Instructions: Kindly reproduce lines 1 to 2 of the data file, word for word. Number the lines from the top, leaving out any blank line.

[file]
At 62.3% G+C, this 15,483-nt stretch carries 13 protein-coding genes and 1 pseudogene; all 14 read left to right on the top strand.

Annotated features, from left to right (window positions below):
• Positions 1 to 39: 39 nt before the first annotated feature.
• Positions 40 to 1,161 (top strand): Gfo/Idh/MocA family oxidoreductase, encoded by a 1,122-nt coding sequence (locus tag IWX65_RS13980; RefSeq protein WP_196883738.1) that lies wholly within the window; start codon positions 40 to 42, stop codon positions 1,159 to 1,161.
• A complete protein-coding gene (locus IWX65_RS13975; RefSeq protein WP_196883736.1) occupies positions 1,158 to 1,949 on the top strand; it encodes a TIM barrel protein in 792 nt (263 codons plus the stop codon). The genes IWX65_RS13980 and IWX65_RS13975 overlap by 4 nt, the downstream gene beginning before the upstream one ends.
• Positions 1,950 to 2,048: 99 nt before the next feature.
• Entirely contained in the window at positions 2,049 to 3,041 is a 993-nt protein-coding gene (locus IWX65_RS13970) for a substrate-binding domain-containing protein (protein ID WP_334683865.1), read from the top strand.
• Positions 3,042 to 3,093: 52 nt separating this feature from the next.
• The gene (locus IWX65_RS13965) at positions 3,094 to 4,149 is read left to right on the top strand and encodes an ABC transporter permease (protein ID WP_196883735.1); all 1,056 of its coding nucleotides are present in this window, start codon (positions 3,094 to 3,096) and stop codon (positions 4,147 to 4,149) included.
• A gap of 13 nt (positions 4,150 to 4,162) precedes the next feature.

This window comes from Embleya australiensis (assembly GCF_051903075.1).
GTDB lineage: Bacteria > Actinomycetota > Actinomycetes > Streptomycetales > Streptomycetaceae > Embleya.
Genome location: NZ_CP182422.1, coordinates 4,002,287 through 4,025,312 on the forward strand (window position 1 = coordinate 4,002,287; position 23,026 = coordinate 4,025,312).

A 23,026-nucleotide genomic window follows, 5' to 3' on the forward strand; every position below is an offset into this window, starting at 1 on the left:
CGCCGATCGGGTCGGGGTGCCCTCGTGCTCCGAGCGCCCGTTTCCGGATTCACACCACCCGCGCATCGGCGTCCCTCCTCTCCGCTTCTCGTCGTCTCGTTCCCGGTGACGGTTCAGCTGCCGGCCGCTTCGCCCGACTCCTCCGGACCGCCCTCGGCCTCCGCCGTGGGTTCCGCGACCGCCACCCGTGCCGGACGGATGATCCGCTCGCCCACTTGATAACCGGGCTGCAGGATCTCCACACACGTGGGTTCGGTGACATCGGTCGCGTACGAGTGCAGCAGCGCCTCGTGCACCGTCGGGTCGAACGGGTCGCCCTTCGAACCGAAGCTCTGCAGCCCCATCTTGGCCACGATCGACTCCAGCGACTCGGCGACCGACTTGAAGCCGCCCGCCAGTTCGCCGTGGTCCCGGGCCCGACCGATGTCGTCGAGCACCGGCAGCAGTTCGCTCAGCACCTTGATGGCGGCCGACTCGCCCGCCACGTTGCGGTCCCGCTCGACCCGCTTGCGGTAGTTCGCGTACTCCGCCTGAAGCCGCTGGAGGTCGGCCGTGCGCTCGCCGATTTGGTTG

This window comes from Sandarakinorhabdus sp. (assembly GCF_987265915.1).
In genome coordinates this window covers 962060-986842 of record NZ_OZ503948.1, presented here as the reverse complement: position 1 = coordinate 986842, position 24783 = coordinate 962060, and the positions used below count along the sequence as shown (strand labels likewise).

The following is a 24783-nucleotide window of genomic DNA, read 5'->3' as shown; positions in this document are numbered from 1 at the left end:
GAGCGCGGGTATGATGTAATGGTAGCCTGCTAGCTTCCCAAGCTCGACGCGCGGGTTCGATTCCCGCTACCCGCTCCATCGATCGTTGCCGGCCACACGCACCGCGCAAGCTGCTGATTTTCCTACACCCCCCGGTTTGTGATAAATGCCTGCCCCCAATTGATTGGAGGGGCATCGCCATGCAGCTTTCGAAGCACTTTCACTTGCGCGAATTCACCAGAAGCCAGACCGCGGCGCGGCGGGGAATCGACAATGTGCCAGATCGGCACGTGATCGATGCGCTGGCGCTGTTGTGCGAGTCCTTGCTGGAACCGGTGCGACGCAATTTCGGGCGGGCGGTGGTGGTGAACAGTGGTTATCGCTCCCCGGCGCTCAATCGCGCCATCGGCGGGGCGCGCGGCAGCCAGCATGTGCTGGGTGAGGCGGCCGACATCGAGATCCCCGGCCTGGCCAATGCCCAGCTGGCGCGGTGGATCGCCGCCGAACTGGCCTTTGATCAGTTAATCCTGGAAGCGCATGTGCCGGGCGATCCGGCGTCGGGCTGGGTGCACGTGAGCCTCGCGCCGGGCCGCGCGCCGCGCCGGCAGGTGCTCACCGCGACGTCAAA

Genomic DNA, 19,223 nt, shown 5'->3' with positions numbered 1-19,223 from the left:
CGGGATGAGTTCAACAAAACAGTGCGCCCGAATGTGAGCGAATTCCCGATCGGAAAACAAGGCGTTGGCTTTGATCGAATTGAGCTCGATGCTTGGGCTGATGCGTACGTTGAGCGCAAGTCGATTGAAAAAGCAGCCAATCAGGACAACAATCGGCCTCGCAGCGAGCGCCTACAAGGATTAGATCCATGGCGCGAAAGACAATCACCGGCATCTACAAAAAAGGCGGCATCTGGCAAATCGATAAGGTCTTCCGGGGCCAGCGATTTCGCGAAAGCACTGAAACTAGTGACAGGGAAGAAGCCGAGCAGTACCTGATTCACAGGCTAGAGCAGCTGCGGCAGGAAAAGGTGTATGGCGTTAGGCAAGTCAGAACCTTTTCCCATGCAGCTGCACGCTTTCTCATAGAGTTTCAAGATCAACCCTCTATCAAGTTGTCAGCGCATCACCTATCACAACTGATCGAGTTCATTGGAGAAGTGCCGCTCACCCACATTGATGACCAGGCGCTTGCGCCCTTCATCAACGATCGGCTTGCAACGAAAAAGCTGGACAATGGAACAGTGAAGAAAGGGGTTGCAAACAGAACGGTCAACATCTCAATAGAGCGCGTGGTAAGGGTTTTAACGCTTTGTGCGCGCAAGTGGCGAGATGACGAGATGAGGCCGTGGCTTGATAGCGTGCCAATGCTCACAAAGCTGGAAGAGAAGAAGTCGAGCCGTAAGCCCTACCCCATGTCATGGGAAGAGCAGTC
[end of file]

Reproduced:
At 62.3% G+C, this 15,483-nt stretch carries 13 protein-coding genes and 1 pseudogene; all 14 read left to right on the top strand.

Annotated features, from left to right (window positions below):